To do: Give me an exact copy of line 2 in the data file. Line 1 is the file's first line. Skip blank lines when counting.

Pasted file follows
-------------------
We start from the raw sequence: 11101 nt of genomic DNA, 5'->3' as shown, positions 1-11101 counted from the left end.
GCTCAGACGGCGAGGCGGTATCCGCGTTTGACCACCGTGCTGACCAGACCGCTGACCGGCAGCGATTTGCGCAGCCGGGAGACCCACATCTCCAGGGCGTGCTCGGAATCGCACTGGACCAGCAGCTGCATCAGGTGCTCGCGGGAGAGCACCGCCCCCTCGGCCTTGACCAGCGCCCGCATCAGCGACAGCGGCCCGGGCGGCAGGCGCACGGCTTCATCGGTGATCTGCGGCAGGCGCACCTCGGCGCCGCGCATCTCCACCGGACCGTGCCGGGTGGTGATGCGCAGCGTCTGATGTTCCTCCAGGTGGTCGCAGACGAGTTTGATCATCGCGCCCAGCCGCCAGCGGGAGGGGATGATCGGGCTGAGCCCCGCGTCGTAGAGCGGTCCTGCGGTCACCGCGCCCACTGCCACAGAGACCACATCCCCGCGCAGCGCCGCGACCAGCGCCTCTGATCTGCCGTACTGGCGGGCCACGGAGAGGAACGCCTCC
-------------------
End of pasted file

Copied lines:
GCTCAGACGGCGAGGCGGTATCCGCGTTTGACCACCGTGCTGACCAGACCGCTGACCGGCAGCGATTTGCGCAGCCGGGAGACCCACATCTCCAGGGCGTGCTCGGAATCGCACTGGACCAGCAGCTGCATCAGGTGCTCGCGGGAGAGCACCGCCCCCTCGGCCTTGACCAGCGCCCGCATCAGCGACAGCGGCCCGGGCGGCAGGCGCACGGCTTCATCGGTGATCTGCGGCAGGCGCACCTCGGCGCCGCGCATCTCCACCGGACCGTGCCGGGTGGTGATGCGCAGCGTCTGATGTTCCTCCAGGTGGTCGCAGACGAGTTTGATCATCGCGCCCAGCCGCCAGCGGGAGGGGATGATCGGGCTGAGCCCCGCGTCGTAGAGCGGTCCTGCGGTCACCGCGCCCACTGCCACAGAGACCACATCCCCGCGCAGCGCCGCGACCAGCGCCTCTGATCTGCCGTACTGGCGGGCCACGGAGAGGAACGCCTCC